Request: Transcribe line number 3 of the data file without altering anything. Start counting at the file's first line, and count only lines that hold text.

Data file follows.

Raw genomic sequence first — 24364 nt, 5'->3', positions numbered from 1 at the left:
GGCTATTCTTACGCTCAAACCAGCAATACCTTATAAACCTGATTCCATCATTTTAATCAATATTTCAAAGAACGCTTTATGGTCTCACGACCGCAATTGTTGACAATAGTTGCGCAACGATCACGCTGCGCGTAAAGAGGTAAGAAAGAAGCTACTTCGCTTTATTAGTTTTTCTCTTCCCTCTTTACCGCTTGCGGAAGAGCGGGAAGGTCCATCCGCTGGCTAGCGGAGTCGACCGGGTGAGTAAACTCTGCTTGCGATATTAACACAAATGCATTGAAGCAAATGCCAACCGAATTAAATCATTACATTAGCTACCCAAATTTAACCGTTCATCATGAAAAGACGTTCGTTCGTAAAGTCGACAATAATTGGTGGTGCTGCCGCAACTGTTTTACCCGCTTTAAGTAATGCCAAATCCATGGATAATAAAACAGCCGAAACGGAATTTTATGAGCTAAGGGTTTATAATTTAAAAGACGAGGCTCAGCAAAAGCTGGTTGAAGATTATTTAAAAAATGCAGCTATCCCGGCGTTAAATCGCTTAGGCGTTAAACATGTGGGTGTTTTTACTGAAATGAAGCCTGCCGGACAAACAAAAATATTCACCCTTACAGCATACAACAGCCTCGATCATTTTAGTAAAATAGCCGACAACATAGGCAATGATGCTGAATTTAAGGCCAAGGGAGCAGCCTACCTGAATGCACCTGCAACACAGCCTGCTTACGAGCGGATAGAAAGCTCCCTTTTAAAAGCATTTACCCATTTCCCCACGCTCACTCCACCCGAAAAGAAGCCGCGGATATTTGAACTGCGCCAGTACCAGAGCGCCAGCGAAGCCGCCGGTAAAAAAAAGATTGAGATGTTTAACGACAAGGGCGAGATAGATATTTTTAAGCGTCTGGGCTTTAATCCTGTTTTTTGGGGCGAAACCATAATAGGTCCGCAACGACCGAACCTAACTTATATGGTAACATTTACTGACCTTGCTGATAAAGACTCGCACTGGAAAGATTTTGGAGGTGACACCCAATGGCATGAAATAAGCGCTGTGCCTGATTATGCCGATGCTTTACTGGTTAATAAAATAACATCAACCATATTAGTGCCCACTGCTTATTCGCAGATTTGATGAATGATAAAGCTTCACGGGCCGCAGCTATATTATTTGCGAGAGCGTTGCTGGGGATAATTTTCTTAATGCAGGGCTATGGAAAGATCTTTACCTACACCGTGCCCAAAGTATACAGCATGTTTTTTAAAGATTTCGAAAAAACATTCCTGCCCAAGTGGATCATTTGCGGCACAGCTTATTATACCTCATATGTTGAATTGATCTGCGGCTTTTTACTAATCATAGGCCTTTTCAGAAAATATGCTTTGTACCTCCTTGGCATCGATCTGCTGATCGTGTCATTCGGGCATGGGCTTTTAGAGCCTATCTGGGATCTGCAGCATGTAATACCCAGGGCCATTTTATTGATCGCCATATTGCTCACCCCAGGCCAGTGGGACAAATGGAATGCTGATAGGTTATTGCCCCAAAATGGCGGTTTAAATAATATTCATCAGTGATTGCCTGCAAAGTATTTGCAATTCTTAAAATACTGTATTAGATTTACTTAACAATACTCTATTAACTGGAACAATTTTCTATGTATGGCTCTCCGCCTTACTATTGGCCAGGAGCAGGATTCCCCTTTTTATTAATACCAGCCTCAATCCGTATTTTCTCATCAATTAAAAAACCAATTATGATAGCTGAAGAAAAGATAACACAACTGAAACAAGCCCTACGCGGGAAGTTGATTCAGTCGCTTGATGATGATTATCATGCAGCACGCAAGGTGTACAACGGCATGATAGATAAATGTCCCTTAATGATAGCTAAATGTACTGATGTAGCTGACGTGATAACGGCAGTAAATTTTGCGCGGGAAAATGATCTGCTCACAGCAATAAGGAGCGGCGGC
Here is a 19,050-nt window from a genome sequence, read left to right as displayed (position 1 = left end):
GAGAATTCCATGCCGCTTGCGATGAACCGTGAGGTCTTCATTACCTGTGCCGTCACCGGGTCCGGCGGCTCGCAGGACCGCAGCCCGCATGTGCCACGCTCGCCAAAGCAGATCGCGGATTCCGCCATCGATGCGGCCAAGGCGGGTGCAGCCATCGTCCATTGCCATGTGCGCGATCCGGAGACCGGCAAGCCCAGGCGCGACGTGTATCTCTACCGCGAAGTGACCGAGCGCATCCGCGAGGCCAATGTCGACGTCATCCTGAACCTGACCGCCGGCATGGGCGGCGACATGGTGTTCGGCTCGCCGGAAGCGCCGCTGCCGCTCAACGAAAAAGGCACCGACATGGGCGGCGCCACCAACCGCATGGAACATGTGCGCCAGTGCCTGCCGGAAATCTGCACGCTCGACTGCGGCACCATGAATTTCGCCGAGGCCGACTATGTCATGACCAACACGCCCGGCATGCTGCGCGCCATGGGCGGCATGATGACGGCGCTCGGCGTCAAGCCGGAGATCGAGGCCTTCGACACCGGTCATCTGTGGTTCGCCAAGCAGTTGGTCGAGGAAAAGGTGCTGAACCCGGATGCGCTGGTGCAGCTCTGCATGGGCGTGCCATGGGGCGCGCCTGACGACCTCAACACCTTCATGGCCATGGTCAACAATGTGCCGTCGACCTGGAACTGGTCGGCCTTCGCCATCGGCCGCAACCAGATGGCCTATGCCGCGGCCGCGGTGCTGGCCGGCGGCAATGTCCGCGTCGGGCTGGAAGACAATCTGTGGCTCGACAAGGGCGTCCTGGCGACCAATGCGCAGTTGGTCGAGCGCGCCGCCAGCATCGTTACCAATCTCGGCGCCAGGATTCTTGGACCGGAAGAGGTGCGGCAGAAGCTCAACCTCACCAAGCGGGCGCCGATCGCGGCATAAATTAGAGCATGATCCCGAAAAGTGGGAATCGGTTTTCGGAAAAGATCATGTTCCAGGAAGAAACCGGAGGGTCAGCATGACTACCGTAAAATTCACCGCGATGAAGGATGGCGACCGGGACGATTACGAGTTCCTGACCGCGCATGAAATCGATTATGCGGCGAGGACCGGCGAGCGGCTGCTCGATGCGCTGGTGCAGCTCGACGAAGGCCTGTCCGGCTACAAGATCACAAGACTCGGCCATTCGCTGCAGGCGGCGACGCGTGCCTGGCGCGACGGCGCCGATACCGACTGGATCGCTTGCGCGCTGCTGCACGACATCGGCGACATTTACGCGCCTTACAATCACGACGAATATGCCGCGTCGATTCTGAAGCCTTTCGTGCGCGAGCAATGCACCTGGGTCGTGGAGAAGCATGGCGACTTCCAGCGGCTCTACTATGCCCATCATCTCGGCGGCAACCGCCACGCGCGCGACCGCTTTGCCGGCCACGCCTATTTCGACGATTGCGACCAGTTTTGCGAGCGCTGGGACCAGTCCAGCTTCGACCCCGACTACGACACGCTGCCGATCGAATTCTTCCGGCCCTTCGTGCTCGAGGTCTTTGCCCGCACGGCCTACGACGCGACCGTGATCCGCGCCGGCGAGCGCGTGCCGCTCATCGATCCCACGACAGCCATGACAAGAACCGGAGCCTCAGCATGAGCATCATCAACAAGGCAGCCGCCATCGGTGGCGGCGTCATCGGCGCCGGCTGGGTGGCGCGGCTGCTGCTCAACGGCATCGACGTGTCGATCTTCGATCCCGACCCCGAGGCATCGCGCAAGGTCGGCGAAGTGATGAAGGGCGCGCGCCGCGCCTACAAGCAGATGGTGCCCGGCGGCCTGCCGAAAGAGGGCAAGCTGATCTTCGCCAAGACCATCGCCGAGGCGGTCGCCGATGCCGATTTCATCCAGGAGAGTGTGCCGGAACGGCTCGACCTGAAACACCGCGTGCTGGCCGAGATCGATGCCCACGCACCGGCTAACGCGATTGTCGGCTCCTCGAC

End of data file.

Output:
Here is a 19,050-nt window from a genome sequence, read left to right as displayed (position 1 = left end):